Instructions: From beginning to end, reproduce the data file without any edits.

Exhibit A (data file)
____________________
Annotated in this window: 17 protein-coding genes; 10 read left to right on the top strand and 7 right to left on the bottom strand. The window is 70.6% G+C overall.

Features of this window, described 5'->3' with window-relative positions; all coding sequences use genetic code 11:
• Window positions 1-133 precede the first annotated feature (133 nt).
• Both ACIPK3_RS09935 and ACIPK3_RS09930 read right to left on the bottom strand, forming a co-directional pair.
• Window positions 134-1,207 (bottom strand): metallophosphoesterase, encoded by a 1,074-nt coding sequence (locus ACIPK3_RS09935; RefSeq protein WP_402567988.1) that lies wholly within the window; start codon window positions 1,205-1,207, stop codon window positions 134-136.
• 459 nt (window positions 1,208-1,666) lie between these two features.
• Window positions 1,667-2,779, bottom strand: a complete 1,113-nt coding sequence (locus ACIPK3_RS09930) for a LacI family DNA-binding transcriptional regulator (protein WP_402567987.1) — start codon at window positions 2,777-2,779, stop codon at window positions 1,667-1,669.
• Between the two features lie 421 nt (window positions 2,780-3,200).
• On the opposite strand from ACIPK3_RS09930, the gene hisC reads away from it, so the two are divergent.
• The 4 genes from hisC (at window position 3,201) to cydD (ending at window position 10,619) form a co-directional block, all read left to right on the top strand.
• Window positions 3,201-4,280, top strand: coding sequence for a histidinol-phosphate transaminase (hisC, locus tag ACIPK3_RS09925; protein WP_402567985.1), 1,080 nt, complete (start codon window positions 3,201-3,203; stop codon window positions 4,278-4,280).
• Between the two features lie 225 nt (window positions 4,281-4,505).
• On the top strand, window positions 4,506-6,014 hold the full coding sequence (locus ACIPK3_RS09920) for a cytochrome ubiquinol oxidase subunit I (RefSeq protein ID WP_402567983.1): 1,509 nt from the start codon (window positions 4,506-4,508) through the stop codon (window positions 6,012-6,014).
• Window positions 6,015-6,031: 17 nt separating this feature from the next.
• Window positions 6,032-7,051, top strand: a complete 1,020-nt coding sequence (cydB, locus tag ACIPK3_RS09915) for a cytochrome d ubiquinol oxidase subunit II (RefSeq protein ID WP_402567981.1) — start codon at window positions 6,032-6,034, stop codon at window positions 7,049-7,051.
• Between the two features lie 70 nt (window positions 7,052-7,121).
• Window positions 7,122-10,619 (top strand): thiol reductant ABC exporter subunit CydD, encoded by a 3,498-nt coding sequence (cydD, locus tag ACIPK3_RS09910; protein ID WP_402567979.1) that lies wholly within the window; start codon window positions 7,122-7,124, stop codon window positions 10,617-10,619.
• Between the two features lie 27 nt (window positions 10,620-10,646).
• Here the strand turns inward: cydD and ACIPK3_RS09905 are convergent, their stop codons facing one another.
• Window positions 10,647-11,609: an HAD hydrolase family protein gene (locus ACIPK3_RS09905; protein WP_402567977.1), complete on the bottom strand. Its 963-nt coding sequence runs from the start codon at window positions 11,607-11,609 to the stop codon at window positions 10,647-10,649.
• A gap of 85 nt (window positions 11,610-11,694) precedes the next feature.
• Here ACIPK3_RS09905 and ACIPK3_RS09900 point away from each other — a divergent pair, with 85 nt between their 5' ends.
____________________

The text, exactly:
Annotated in this window: 17 protein-coding genes; 10 read left to right on the top strand and 7 right to left on the bottom strand. The window is 70.6% G+C overall.

Features of this window, described 5'->3' with window-relative positions; all coding sequences use genetic code 11:
• Window positions 1-133 precede the first annotated feature (133 nt).
• Both ACIPK3_RS09935 and ACIPK3_RS09930 read right to left on the bottom strand, forming a co-directional pair.
• Window positions 134-1,207 (bottom strand): metallophosphoesterase, encoded by a 1,074-nt coding sequence (locus ACIPK3_RS09935; RefSeq protein WP_402567988.1) that lies wholly within the window; start codon window positions 1,205-1,207, stop codon window positions 134-136.
• 459 nt (window positions 1,208-1,666) lie between these two features.
• Window positions 1,667-2,779, bottom strand: a complete 1,113-nt coding sequence (locus ACIPK3_RS09930) for a LacI family DNA-binding transcriptional regulator (protein WP_402567987.1) — start codon at window positions 2,777-2,779, stop codon at window positions 1,667-1,669.
• Between the two features lie 421 nt (window positions 2,780-3,200).
• On the opposite strand from ACIPK3_RS09930, the gene hisC reads away from it, so the two are divergent.
• The 4 genes from hisC (at window position 3,201) to cydD (ending at window position 10,619) form a co-directional block, all read left to right on the top strand.
• Window positions 3,201-4,280, top strand: coding sequence for a histidinol-phosphate transaminase (hisC, locus tag ACIPK3_RS09925; protein WP_402567985.1), 1,080 nt, complete (start codon window positions 3,201-3,203; stop codon window positions 4,278-4,280).
• Between the two features lie 225 nt (window positions 4,281-4,505).
• On the top strand, window positions 4,506-6,014 hold the full coding sequence (locus ACIPK3_RS09920) for a cytochrome ubiquinol oxidase subunit I (RefSeq protein ID WP_402567983.1): 1,509 nt from the start codon (window positions 4,506-4,508) through the stop codon (window positions 6,012-6,014).
• Window positions 6,015-6,031: 17 nt separating this feature from the next.
• Window positions 6,032-7,051, top strand: a complete 1,020-nt coding sequence (cydB, locus tag ACIPK3_RS09915) for a cytochrome d ubiquinol oxidase subunit II (RefSeq protein ID WP_402567981.1) — start codon at window positions 6,032-6,034, stop codon at window positions 7,049-7,051.
• Between the two features lie 70 nt (window positions 7,052-7,121).
• Window positions 7,122-10,619 (top strand): thiol reductant ABC exporter subunit CydD, encoded by a 3,498-nt coding sequence (cydD, locus tag ACIPK3_RS09910; protein ID WP_402567979.1) that lies wholly within the window; start codon window positions 7,122-7,124, stop codon window positions 10,617-10,619.
• Between the two features lie 27 nt (window positions 10,620-10,646).
• Here the strand turns inward: cydD and ACIPK3_RS09905 are convergent, their stop codons facing one another.
• Window positions 10,647-11,609: an HAD hydrolase family protein gene (locus ACIPK3_RS09905; protein WP_402567977.1), complete on the bottom strand. Its 963-nt coding sequence runs from the start codon at window positions 11,607-11,609 to the stop codon at window positions 10,647-10,649.
• A gap of 85 nt (window positions 11,610-11,694) precedes the next feature.
• Here ACIPK3_RS09905 and ACIPK3_RS09900 point away from each other — a divergent pair, with 85 nt between their 5' ends.